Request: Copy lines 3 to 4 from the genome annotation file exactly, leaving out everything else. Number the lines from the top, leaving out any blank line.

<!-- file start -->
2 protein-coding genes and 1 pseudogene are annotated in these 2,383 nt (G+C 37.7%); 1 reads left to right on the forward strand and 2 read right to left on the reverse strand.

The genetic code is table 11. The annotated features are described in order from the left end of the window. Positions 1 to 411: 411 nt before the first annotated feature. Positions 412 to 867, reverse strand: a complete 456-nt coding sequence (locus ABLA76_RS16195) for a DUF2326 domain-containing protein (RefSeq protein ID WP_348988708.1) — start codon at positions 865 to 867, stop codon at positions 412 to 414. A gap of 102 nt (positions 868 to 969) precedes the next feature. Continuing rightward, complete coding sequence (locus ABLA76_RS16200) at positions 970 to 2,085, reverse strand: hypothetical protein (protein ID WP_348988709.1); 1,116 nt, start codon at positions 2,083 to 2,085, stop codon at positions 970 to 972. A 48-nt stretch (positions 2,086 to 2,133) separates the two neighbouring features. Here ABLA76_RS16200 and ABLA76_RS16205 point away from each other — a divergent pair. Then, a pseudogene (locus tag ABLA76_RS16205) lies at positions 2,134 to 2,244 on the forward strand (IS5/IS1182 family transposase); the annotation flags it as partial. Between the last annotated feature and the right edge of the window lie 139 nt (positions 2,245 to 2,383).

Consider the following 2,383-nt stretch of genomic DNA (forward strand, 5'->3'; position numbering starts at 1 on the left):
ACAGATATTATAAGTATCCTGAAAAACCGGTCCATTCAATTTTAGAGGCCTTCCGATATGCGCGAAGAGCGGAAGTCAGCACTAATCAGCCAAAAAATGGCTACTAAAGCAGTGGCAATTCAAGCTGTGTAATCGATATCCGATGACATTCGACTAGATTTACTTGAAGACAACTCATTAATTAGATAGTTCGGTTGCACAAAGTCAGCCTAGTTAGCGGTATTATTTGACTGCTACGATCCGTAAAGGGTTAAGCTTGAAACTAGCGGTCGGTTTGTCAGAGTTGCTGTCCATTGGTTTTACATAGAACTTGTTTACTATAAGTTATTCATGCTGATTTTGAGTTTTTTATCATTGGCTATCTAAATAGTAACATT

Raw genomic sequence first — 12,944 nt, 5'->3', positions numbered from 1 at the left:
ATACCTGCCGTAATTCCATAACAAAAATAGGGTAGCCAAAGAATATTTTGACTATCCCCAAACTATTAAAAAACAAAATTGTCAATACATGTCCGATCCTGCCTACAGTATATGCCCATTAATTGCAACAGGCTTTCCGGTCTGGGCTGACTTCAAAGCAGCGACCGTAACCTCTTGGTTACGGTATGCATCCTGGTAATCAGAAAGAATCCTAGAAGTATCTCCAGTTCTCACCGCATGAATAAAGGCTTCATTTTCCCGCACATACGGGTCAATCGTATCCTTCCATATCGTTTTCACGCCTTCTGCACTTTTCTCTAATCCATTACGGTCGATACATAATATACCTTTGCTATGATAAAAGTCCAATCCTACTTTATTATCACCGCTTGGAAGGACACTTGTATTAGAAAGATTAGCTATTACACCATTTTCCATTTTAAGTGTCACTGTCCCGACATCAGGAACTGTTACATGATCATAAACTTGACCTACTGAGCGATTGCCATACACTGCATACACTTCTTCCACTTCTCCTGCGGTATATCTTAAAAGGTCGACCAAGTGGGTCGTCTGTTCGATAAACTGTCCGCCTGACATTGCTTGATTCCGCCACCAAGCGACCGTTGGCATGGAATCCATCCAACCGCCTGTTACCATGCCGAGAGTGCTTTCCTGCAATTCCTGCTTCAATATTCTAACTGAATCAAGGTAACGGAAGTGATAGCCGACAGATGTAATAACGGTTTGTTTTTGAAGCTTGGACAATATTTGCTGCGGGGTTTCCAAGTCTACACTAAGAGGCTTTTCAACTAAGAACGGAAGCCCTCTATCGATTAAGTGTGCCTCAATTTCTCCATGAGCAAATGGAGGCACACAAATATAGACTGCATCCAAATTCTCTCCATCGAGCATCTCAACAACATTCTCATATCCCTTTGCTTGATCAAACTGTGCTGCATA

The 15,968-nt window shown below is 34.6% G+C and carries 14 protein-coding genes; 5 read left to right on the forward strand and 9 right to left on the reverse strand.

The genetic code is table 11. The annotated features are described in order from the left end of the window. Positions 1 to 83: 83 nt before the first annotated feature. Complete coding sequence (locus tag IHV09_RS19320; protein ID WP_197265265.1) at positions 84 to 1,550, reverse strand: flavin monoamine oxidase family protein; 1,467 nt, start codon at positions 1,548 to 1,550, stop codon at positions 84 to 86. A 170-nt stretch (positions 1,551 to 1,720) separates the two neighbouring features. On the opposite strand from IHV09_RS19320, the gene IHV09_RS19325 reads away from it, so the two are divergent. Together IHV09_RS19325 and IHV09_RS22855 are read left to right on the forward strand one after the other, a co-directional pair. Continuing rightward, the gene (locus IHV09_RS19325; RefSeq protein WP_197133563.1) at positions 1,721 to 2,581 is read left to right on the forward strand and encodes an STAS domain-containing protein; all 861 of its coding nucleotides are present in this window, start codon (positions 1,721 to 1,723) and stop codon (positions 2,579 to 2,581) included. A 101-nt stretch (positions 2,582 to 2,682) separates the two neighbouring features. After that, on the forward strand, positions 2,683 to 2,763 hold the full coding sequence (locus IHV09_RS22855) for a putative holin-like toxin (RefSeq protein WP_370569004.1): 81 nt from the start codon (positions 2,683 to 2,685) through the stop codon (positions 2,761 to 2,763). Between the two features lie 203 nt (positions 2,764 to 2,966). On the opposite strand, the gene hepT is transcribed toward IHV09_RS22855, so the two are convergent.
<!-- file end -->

Consider the following 2,383-nt stretch of genomic DNA (forward strand, 5'->3'; position numbering starts at 1 on the left):
ACAGATATTATAAGTATCCTGAAAAACCGGTCCATTCAATTTTAGAGGCCTTCCGATATGCGCGAAGAGCGGAAGTCAGCACTAATCAGCCAAAAAATGGCTACTAAAGCAGTGGCAATTCAAGCTGTGTAATCGATATCCGATGACATTCGACTAGATTTACTTGAAGACAACTCATTAATTAGATAGTTCGGTTGCACAAAGTCAGCCTAGTTAGCGGTATTATTTGACTGCTACGATCCGTAAAGGGTTAAGCTTGAAACTAGCGGTCGGTTTGTCAGAGTTGCTGTCCATTGGTTTTACATAGAACTTGTTTACTATAAGTTATTCATGCTGATTTTGAGTTTTTTATCATTGGCTATCTAAATAGTAACATT